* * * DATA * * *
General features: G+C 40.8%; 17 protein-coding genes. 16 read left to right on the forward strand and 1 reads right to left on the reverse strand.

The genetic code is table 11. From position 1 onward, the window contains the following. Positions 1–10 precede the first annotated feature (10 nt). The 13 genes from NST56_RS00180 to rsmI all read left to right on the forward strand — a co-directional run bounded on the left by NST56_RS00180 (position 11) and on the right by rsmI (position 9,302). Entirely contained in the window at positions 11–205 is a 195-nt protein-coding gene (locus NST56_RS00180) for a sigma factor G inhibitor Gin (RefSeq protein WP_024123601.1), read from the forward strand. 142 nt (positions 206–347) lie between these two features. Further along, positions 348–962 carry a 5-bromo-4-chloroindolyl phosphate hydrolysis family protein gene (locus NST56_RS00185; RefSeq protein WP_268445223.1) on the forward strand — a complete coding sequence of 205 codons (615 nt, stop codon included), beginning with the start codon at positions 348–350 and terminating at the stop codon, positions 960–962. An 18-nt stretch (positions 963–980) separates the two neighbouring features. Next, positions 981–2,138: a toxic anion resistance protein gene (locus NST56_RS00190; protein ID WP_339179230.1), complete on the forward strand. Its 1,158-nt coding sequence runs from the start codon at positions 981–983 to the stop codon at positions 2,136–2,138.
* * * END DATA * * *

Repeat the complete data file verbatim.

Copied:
General features: G+C 40.8%; 17 protein-coding genes. 16 read left to right on the forward strand and 1 reads right to left on the reverse strand.

The genetic code is table 11. From position 1 onward, the window contains the following. Positions 1–10 precede the first annotated feature (10 nt). The 13 genes from NST56_RS00180 to rsmI all read left to right on the forward strand — a co-directional run bounded on the left by NST56_RS00180 (position 11) and on the right by rsmI (position 9,302). Entirely contained in the window at positions 11–205 is a 195-nt protein-coding gene (locus NST56_RS00180) for a sigma factor G inhibitor Gin (RefSeq protein WP_024123601.1), read from the forward strand. 142 nt (positions 206–347) lie between these two features. Further along, positions 348–962 carry a 5-bromo-4-chloroindolyl phosphate hydrolysis family protein gene (locus NST56_RS00185; RefSeq protein WP_268445223.1) on the forward strand — a complete coding sequence of 205 codons (615 nt, stop codon included), beginning with the start codon at positions 348–350 and terminating at the stop codon, positions 960–962. An 18-nt stretch (positions 963–980) separates the two neighbouring features. Next, positions 981–2,138: a toxic anion resistance protein gene (locus NST56_RS00190; protein ID WP_339179230.1), complete on the forward strand. Its 1,158-nt coding sequence runs from the start codon at positions 981–983 to the stop codon at positions 2,136–2,138.